20210924 NYC Chinatown Arts week_ 'Heart Mind' by AAAC







Chinatown Arts week 

"Heart Mind"

postait from the Bob Eng Lee and AAAC Collections


 The 4th annual Chinatown Arts Week is here! From October 15th to 24th Think!Chinatown will be hosting cultural programming featuring traditional Chinese arts groups along with emerging Asian American artists. Join us for musical performances, dance performances, mural celebrations, art exhibitions, and so much more! All events are free to the public. 






F-Stop in Chinatown: Group Exhibition

  • Friday, September 24, 2021
  • 6:00 PM 8:00 PM
  • 1 pike st new york, NY (map)

Exhibition is up Sept 24-Oct 13 at 1 Pike St


October 17, 2021



Portraits from the Bob Eng Lee

and Asian American Arts Centre Collections,"


Pearl River Mart Gallery


ASIAN AMERICAN ARTS CENTRE is pleased to announce the art exhibition,

"Heartmind: Portraits from the Bob Eng Lee and Asian American Arts Centre Collections," at Pearl River Mart Gallery at 452 Broadway. Presented in collaboration with @thinkchinatown as part of Chinatown Arts Week.



At One Pike St., on the other side of Chinatown, is a companion exhibition that engages the history of AAAC, the New York City Asian American arts community, and themes of Asian American identity.  Artists: Yoshiki Araki, Julia Nee Chu, Tai Dang, Ming Fay, Teh Ching Hsieh, Arlan Huang, Wing Young Huie, Soon Im Kim, Akiko Kotani, Nina Kuo, Jerry Kwan, Kwok Mang Ho, Evri Kwong, Long Nguyen, Tara Subharwal, Charles Yuen, Chen Zhen and others.   Opening Reception Friday October 22, 6pm – 8pm 

Dates TBA.  And by appt - ThinkChinatown.org



For more info  https://www.thinkchinatown.org/artsweek2021


October 15th - 24th! The 4th annual Chinatown Arts Week




In this context the phrase “Asian American art'' serves more as a political term than an aesthetic one and also refers to our brief history in these United States. My perspective, however, began with the formation of Asian civilizations — in deep time. This is where it is possible to begin to imagine how notions of both “East” and “West” evolved in relationship to each other, along the so-called Silk Route. In this ancient soil, fresh history is still being written. “Alternatives to the Story of Christopher Columbus,” an exhibition we did on this theme in 1992, raised questions of how white supremacy started in the early Middle Ages in the clash with the nomadic Migration Peoples. Along the Silk Route, we may find how the emphasis on the man-made world and the disregard and abuse of the natural world began, and learn important clues as to how to address it. Asian American art has been a door for me that opens to the world.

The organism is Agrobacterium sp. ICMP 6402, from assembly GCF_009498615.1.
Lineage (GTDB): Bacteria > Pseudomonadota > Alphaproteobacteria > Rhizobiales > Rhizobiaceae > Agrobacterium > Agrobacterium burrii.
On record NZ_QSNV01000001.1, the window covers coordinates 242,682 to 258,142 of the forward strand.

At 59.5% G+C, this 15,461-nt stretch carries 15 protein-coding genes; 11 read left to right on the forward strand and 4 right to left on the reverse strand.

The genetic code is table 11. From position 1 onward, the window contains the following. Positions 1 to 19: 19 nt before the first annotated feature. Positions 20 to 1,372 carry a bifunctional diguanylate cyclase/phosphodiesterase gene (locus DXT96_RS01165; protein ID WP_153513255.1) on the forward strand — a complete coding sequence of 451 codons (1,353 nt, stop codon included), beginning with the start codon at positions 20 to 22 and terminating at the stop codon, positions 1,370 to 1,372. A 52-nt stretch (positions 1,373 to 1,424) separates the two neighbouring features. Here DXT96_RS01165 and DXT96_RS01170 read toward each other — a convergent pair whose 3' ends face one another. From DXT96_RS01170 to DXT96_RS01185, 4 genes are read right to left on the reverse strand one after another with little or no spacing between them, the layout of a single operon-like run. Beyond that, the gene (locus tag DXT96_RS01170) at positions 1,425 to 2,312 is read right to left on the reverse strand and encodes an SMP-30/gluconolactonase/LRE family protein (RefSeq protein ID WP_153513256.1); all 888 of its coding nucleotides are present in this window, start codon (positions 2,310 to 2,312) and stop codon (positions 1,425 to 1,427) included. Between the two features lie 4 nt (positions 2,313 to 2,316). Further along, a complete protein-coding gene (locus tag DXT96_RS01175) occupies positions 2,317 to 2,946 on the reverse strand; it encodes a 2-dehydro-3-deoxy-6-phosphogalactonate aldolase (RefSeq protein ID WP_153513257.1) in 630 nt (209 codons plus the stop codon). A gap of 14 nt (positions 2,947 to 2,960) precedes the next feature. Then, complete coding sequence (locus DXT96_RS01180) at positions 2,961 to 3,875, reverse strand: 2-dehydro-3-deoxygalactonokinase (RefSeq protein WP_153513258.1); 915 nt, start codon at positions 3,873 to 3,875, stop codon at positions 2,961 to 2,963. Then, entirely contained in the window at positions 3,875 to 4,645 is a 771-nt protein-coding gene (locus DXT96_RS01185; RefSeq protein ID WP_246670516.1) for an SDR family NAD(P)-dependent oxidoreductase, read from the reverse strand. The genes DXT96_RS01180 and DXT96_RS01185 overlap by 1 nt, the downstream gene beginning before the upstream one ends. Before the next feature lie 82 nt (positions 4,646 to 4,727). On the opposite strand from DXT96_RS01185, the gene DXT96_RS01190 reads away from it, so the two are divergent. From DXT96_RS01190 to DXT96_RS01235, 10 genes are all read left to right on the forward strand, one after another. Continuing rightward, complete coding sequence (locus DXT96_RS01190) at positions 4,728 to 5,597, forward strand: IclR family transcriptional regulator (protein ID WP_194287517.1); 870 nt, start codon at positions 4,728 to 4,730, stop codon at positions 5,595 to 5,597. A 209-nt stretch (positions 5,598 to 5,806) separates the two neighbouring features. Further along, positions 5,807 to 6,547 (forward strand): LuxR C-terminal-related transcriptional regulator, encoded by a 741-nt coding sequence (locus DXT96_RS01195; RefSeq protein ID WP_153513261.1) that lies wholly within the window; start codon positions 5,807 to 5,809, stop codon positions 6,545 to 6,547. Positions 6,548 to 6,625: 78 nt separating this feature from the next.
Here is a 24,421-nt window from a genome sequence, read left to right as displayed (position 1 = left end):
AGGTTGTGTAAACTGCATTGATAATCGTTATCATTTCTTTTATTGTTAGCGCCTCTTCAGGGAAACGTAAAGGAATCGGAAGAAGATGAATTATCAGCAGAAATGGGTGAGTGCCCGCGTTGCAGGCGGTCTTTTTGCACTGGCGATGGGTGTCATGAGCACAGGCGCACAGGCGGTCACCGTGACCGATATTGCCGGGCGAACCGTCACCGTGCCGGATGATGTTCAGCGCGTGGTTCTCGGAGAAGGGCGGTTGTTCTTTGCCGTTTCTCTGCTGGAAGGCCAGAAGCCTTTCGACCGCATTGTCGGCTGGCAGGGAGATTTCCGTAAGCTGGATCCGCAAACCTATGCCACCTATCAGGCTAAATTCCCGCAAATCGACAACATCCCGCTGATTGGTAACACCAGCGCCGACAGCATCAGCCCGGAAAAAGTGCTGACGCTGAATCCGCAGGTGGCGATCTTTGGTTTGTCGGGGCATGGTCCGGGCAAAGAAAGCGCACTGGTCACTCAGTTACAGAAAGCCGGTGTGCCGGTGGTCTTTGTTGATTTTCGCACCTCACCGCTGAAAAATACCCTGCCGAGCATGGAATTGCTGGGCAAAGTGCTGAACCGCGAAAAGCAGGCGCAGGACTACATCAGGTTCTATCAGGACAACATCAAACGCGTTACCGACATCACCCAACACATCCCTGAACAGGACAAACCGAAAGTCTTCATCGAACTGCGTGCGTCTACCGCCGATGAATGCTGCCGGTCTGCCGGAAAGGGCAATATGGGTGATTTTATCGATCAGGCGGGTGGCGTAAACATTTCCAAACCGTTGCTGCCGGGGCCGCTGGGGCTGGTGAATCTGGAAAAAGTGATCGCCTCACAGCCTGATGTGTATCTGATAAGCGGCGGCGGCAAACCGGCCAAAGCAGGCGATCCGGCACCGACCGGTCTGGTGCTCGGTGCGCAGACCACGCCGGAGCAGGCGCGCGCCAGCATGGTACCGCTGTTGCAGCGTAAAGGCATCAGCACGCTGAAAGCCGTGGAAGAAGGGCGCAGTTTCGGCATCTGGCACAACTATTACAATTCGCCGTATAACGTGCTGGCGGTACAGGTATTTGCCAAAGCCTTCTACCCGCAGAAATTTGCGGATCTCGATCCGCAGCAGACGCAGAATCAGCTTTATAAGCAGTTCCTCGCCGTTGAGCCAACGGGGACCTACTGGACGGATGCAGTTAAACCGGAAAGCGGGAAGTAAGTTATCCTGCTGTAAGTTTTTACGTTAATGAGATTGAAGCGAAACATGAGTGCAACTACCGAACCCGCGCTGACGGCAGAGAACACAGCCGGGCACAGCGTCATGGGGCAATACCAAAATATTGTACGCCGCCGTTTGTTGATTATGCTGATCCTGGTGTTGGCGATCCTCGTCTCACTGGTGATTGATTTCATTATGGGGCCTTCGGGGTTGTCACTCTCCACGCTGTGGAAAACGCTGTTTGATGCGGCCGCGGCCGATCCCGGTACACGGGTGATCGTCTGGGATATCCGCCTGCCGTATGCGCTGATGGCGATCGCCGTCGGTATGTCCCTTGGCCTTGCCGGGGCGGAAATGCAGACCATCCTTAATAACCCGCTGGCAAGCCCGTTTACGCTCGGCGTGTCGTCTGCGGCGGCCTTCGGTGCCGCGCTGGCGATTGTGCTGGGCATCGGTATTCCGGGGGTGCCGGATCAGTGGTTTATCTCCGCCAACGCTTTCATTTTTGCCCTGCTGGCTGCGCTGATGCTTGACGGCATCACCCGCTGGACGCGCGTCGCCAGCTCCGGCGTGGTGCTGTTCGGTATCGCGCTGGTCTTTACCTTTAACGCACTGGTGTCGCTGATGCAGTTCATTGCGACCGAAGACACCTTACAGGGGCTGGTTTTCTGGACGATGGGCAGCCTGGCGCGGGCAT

Turn your attention, now, to the work that has been chosen to exhibit here — some, you will see nowhere else. Look at Soonim Kim’s life-size portrait head, shown at One Pike, and see that it is, amazingly, made of wool! Raw fibers form a face, shaping each of her features, the incredible raw, woolly texture of her skin so soft to the touch as to seem weightless. What skills were harnessed to create such a marvel? Indeed, the artist adapted and invented in order to create. Taught by her grandmother at an early age she was well-schooled in needlepoint by the time the artist went to art school. She was there introduced to drawing techniques with charcoal sticks. Art students will remember their lessons in chiaroscuro, capturing the shades of light and shadow as it fell across the surface of a table or a chair, a scene keenly observed in light values. Soonim wondered if she could do this with her needlepoint. First in low relief, then in higher relief, eventually she could render her perceptions in the full round. In this way, Soonim brought together her Asian feminine sensibility with a Western way of seeing into her art — a most direct manifestation of what Asian American art is. If you have visited the Greek and Roman sculptures at the Metropolitan Museum, you have seen the portrait heads of Roman patriarchs that are so similar to Soonim’s head — except they are made of marble. Soonim Kim’s portrait is an inversion: a poignant rendering of a soft, kind, gentle person in the moment of light that it was captured. 

_from exhibition statement of Bob Eng Lee